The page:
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Topic # 185522 26-Nov-2015 10:49
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A local business has been having problems with their internet connection. They have ethernet from the demark to a patch panel which connects to a Netgear modem and then back to various ports on the patch panel and a seperate wifi. They have three desktops connected to the patch panel and one laptop on the wifi and whilst the modem stats said it was connected at around 6Mbps the desktops where getting ~ 1.0Mbps.

We called the helpdesk who told us 5/6Mbps was all we could expect to receive, which didn't sound right to me given they are only a few hundred yards from a cabinet, and that everything was fine from their end. We rebooted the modem, it connected at 6Mbps again, the desktops were working fine and so we left for the day. The next morning everything was back to less than 1Mbps so we went through the same process and I noticed everything was fine for around 5 minutes but the speed nosedived after that.

Another call the helpdesk and they said we had to replace the modem. We did that and saw it connect at 15Mbps with the desktops showing 12Mbps but five minutes later they were back to 1.0Mbps. Another call and they confirmed it was a stable connection, that a port refresh had been done and there was no problem with the line, everything was syncing as expected. So over the weekend we replaced the ethernet from the demark, replaced the modem, removed the wifi, removed all desktops and just sat by the switch with a laptop directly into the new modem. It was reset and reconfigured but the same things happened.

Chorus came out, confirmed the demark and ethernet were fine, confirmed the internal wiring was fine (I wasn't there so don't know what was tested), they said there was a problem in the street and would look into it. That was last Sunday.

We had the following tracert's done this morning in which the tech said 'Hmmmm that's not great' but wouldn't say any more.


Tracing route to []
over a maximum of 30 hops:

1 <1 ms <1 ms <1 ms 192.168.*.*
2 37 ms 22 ms 22 ms []
3 25 ms 24 ms 23 ms [
4 24 ms 25 ms 24 ms [
5 32 ms 32 ms 32 ms
6 32 ms 38 ms 35 ms
7 34 ms 33 ms 34 ms
8 34 ms 33 ms 34 ms
9 34 ms 33 ms 33 ms []

Trace complete.



Tracing route to []
over a maximum of 30 hops:

1 <1 ms <1 ms <1 ms 192.168.*.*
2 23 ms 22 ms 21 ms []
3 24 ms 24 ms 24 ms [
4 24 ms 25 ms 24 ms [
5 159 ms 159 ms 158 ms []
6 158 ms 158 ms 157 ms []
7 158 ms 158 ms 159 ms []
8 158 ms 158 ms 157 ms []
9 159 ms 158 ms 158 ms [31.13.7

Trace complete.

So what do we do from here ? I'm no networking guru, I know the basics, but I can follow instructions :)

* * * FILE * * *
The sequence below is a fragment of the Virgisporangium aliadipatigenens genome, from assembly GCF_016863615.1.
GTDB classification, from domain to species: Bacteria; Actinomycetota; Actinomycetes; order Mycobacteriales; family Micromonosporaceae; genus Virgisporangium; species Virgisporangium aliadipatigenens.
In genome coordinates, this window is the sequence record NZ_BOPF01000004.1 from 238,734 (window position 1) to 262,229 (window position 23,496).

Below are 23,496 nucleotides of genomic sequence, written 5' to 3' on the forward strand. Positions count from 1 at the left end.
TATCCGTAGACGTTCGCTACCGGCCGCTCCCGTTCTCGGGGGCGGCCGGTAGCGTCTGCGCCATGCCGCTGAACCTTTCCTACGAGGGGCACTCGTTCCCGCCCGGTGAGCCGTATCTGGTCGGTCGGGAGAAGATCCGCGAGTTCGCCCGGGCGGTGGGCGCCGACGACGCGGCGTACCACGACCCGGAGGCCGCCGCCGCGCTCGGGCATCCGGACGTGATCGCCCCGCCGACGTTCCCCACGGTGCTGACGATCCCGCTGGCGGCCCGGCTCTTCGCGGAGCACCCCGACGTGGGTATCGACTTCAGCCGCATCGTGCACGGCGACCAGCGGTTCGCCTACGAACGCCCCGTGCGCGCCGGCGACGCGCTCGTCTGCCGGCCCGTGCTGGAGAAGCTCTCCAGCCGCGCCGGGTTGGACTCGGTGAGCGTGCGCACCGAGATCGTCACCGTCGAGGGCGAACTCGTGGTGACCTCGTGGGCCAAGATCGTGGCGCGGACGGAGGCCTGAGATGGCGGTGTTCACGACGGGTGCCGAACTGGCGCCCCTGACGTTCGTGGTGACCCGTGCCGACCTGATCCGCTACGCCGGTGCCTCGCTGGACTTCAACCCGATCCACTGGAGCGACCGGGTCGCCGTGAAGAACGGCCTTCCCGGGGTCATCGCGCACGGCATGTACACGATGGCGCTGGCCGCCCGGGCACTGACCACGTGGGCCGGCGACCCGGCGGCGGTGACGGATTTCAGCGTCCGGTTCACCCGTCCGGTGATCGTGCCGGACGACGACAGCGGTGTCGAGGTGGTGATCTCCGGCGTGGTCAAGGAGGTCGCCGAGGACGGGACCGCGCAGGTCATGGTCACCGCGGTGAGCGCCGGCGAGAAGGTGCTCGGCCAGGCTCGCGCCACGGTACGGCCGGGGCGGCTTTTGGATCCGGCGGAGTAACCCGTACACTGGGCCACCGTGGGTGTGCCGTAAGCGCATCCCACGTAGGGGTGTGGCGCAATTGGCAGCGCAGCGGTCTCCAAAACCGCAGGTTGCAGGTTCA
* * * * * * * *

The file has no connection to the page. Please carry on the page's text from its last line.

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  Reply # 1435033 26-Nov-2015 10:49
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Hello... Our robot found some keywords in your post, so here is an automated reply with some important things to note regarding broadband speeds.



If you are posting regarding DSL speeds please check that



- you have reset your modem and router



- your PC (or other PCs in your LAN) is not downloading large files when you are testing


- you are not being throttled by your ISP due to going over the monthly cap



- your tests are always done on an ethernet connection to the router - do not use wireless for testing



- you read this topic and follow the instructions there.



Make sure you provide information for other users to help you. If you have not already done it, please EDIT your post and add this now:



- Your ISP and plan



- Type of connection (ADSL, ADSL2, VDSL)



- Your modem DSL stats (do not worry about posting Speedtest, we need sync rate, attenuation and noise margin)



- Your general location (or street)



- If you are rural or urban



- If you know your connection is to an exchange, cabinet or conklin



- If your connection is to a ULL or wholesale service



- If you have done an isolation test as per the link above



Most of the problems with speed are likely to be related to internal wiring issues. Read this discussion to find out more about this. Your ISP is not intentionally slowing you down today (unless you are on a managed plan). Also if this is the school holidays it's likely you will notice slower than usual speed due to more users online.



A master splitter is required for VDSL2 and in most cases will improve speeds on DSL connections. Regular disconnections can be a monitored alarm or a set top box trying to connect. If there's an alarm connected to your line even if you don't have an alarm contract it may still try to connect so it's worth checking.



I recommend you read these two blog posts:



- Is your premises phone wiring impacting your broadband performance? (very technical)



- Are you receiving a substandard ULL ADSL2+ connection from your ISP?

I am the Geekzone Robot and I am here to help. I am from the Internet. I do not interact. Do not expect other replies from me.

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  Reply # 1435047 26-Nov-2015 10:51
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What are the modem xDSL SYNC stats showing? A Trace route off to Facebook / Trademe adds zero value,

Edit: Further to this you should have a fault ticket with Vodafone that you can follow up on,


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  Reply # 1435081 26-Nov-2015 11:48
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Thanks John,

Is this what you need ?

Link Rate: 14562Kbpps     1080kbps
Line Attenuation: 22.0dB     9.7dB
Noise Margin: 12.1 dB     10.0dB

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  Reply # 1435103 26-Nov-2015 12:19
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You should also have a fault ticket number from Vodafone, You can call back and quote that ticket number and Vodafone can follow-up with Chours

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